How To Balance Being a New Mom and a High School Teacher

Becoming a mom is a significant life event. For most women, motherhood follows pregnancy and labor. Pregnancy and labor cause hormonal changes and weight gain. Women continue to deal with the emotional and physical toll on their bodies after giving birth.

While other nations provide paid maternity leave, mothers in the United States are not entitled to this benefit and may only receive 12 weeks of unpaid leave. For new moms who are teachers, this means returning to the classroom a few months after birth. Let’s look at some tips for balancing being a new mom with a career as a high school teacher.

New moms can pump breast milk.

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The American College of Obstetricians and Gynecologists and the American Academy of Pediatrics (AAP) promote breastfeeding and encourage new mothers to breastfeed when possible. Medical experts encourage breastfeeding exclusively for the first six months of an infant’s life because the antibodies in breast milk offer multiple health benefits. Breastfeeding decreases the infant’s risk of developing respiratory illnesses, asthma, allergies, or ear infections. Babies consuming formula are more likely to have diarrhea than breastfed babies.

Since medical experts recommend exclusively breastfeeding for six months, but the law only mandates three months of maternity leave, moms returning to work can use a breast pump bra to secure breast milk for their baby. Using a hands-free pumping bra is a great way to collect breast milk because you can pump milk while doing other things, such as marking assignments or creating lesson plans. These pumping bras don’t have underwire and are adjustable, ensuring your comfort while pumping milk. The bras work with the leading electric breast pumps on the market, which means the bras are compatible with Spectra, Ameda, or Medela breast pumps. Pumping lets you transition to a bottle before returning to work, enabling anyone to feed your baby.

Wear comfortable clothing.

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Invest in a new wardrobe and promote your physical comfort with new clothing such as leggings and tunics. You may opt to buy nursing T-shirts and tops to make it easier to pump throughout the day as necessary. You may also find loose pants are ideal, particularly if you’ve had a C-section.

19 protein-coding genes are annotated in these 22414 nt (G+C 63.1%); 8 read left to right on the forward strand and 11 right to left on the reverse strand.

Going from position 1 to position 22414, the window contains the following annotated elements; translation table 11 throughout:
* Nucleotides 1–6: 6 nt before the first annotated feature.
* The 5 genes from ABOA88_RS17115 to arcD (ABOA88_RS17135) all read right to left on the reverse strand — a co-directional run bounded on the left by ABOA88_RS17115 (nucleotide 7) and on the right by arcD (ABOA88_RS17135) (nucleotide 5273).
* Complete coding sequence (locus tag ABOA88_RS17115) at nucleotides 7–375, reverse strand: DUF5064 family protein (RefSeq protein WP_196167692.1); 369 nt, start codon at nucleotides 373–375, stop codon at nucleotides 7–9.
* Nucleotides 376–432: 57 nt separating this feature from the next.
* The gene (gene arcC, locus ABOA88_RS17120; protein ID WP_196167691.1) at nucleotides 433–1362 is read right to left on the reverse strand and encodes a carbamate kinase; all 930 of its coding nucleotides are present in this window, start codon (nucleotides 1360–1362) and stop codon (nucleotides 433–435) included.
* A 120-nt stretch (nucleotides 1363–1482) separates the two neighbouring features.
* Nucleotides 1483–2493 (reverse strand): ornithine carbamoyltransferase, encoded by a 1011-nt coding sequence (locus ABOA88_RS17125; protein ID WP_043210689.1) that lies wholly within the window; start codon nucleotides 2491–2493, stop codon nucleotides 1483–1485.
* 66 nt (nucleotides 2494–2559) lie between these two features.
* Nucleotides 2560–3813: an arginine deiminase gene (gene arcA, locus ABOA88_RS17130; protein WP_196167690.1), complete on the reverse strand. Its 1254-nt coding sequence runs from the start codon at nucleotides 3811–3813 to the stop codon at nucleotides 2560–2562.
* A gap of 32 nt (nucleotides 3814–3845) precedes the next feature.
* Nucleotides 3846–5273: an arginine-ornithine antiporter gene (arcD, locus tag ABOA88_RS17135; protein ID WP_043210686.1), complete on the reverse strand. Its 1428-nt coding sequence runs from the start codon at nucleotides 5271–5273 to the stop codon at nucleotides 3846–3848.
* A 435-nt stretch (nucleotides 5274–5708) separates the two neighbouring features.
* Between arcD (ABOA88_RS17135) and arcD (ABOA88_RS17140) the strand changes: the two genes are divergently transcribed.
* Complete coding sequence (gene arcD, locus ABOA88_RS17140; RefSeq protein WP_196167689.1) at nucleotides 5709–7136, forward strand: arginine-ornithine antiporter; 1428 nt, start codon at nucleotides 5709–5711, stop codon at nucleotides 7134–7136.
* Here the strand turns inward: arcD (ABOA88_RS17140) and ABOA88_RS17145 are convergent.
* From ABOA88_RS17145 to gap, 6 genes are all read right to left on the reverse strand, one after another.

Ease yourself into child care.

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Placing your baby in child care can be stressful and scary. Start by making a list of your needs and wants, such as the time of day you need child care and the ideal locations for your child care facility.

Review the staff credentials and philosophies of the child care centers, ensuring it’s a facility you’re comfortable using for years to come. Visit the child care center and see the staff interacting with children to increase your comfort level.

Once you’ve selected a child care center, consider testing things out before returning to work. Start with placing your infant in care for a few hours. Having short, positive experiences with your child care providers will increase your confidence. Build up to a full day before you return to work to prepare for your new routine to ensure you’re ready for work.

Help your students access scholarships.

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The National Society of High School Scholars (NSHSS) supports high school students transitioning to college for postsecondary studies. One of the founders is a Nobel prize winner, and the NSHSS has supported dozens of students who’ve gone on to impressive careers in a range of career fields. Don’t be deterred by reports about an NSHSS scam. NSHSS is a legitimate organization that provides over $2 million in scholarship funds to college students every year, making it an excellent option for promising students who need financial help to attend college.

Resuming your career after giving birth can be stressful. Whether you’ve been a teacher for a year or a decade, you’ll have physical and emotional challenges that will affect you during this transition. Preparing to return to work can help you successfully transition to your role as a working mom.